🎂 Birthday Card: The New York Times’ Bret Stephens considers Israel’s standing vis-a-vis other countries founded in the same era, as the country marks the 75th anniversary of its founding. “Israel is a post-colonial state. It started its national life dirt-poor. Its peer group of countries includes Syria, Pakistan, India, Indonesia, Myanmar, Sri Lanka and North and South Korea. These states came into being with many of the same core problems: hostile neighbors, unsettled borders, deep poverty, restive ethnic and religious minorities and other unresolved dilemmas from their independence struggles. As with Israel, many of those problems still dog most of those states. The Koreas don’t have a settled border. India and Pakistan have painful memories of forced population transfers. Those who think the Palestinian issue is unique should consider the situation of Kashmiris in India, Tamils in Sri Lanka, or Kurds in Syria. But if Israelis haven’t settled the conflict with the Palestinians and other neighbors, neither have they allowed themselves to be consumed by it. Israel is not a country that defines itself in terms of what it’s against, what it’s not, or who has done what to it. There is also an affirmative vision of Israeli identity, centered on the ideal of a renovated and renewed Jewish civilization within which its citizens can find prosperity, a sense of purpose and relative security.” [NYTimes]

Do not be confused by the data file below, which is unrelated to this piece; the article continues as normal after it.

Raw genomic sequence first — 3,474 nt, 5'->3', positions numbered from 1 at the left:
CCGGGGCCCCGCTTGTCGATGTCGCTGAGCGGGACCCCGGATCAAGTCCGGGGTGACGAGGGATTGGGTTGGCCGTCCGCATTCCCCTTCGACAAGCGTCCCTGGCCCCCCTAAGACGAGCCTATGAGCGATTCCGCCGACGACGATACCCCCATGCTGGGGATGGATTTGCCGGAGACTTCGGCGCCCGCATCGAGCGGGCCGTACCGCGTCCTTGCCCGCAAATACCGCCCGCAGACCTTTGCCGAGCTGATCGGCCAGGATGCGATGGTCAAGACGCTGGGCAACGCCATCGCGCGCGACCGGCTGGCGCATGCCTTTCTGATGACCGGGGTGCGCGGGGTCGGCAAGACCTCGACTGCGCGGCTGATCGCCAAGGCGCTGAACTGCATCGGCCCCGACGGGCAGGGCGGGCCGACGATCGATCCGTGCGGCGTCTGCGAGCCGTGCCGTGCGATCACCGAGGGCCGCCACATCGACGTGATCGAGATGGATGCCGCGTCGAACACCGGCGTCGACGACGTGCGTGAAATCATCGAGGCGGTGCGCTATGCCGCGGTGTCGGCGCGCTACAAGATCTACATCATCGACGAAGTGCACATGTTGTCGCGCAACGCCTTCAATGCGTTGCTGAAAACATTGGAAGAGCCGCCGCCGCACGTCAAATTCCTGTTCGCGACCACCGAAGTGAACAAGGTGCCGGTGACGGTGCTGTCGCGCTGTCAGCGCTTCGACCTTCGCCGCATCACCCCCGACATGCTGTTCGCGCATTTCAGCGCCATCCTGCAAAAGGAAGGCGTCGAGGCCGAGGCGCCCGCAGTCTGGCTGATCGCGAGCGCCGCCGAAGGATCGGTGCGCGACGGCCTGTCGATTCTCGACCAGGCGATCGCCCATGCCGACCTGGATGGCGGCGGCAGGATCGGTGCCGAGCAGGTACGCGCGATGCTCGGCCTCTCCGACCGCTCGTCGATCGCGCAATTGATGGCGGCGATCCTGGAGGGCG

🍲 Tasting Table: In Vogue, Abby Carney interviews Naama Shefi, the founder and executive director of the Jewish Food Society, about Asif Journal, the nonprofit’s new endeavor that seeks to spotlight regional culinary traditions. “Asif, which means ‘harvest’ in Hebrew, also translates its work into Arabic, and centers Palestinian and Arab food stories that are often overlooked. A beautifully designed culinary digest printed on thick cardstock, the publication shares the institute’s explicit aims ‘to bring the Arab society into this dialogue,’ as Shefi says, ‘because it’s clear that one of the most significant influences on our cuisine is Palestinian Arab food.’ When I spoke with the 42-year-old at the magazine’s December launch party, held at Chef Michael Solomonov’s new restaurant, K’far in Williamsburg, she had temporarily lost her voice, and in a hoarse whisper, emphasized: ‘We want to cover every iteration of Jewish food traditions, from Africa to Palestine, to here in New York.’” [Vogue]